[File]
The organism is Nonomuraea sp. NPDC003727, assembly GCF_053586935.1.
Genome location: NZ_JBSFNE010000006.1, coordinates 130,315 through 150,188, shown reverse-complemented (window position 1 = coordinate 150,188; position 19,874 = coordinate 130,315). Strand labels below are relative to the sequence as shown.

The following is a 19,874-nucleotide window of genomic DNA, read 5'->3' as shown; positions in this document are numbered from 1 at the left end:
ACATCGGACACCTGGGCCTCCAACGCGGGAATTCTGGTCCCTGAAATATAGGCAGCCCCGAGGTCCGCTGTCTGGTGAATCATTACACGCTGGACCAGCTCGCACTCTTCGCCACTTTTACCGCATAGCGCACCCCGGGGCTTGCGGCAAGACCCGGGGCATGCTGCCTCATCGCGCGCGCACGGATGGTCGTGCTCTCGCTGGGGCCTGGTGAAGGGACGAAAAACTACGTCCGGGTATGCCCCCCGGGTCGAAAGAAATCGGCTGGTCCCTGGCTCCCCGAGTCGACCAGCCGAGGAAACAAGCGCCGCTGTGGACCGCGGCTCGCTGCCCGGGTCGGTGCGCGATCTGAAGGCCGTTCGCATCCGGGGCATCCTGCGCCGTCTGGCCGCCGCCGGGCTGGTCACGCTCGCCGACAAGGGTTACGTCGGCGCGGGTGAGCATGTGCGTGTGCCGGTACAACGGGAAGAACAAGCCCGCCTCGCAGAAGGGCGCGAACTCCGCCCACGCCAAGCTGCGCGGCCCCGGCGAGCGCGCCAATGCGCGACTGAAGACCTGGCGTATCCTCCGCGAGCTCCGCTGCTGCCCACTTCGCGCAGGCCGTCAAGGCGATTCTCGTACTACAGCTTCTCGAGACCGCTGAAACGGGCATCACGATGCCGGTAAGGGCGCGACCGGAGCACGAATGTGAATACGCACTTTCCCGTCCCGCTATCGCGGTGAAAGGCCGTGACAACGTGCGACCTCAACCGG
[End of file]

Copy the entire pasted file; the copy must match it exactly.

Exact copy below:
The organism is Nonomuraea sp. NPDC003727, assembly GCF_053586935.1.
Genome location: NZ_JBSFNE010000006.1, coordinates 130,315 through 150,188, shown reverse-complemented (window position 1 = coordinate 150,188; position 19,874 = coordinate 130,315). Strand labels below are relative to the sequence as shown.

The following is a 19,874-nucleotide window of genomic DNA, read 5'->3' as shown; positions in this document are numbered from 1 at the left end:
ACATCGGACACCTGGGCCTCCAACGCGGGAATTCTGGTCCCTGAAATATAGGCAGCCCCGAGGTCCGCTGTCTGGTGAATCATTACACGCTGGACCAGCTCGCACTCTTCGCCACTTTTACCGCATAGCGCACCCCGGGGCTTGCGGCAAGACCCGGGGCATGCTGCCTCATCGCGCGCGCACGGATGGTCGTGCTCTCGCTGGGGCCTGGTGAAGGGACGAAAAACTACGTCCGGGTATGCCCCCCGGGTCGAAAGAAATCGGCTGGTCCCTGGCTCCCCGAGTCGACCAGCCGAGGAAACAAGCGCCGCTGTGGACCGCGGCTCGCTGCCCGGGTCGGTGCGCGATCTGAAGGCCGTTCGCATCCGGGGCATCCTGCGCCGTCTGGCCGCCGCCGGGCTGGTCACGCTCGCCGACAAGGGTTACGTCGGCGCGGGTGAGCATGTGCGTGTGCCGGTACAACGGGAAGAACAAGCCCGCCTCGCAGAAGGGCGCGAACTCCGCCCACGCCAAGCTGCGCGGCCCCGGCGAGCGCGCCAATGCGCGACTGAAGACCTGGCGTATCCTCCGCGAGCTCCGCTGCTGCCCACTTCGCGCAGGCCGTCAAGGCGATTCTCGTACTACAGCTTCTCGAGACCGCTGAAACGGGCATCACGATGCCGGTAAGGGCGCGACCGGAGCACGAATGTGAATACGCACTTTCCCGTCCCGCTATCGCGGTGAAAGGCCGTGACAACGTGCGACCTCAACCGG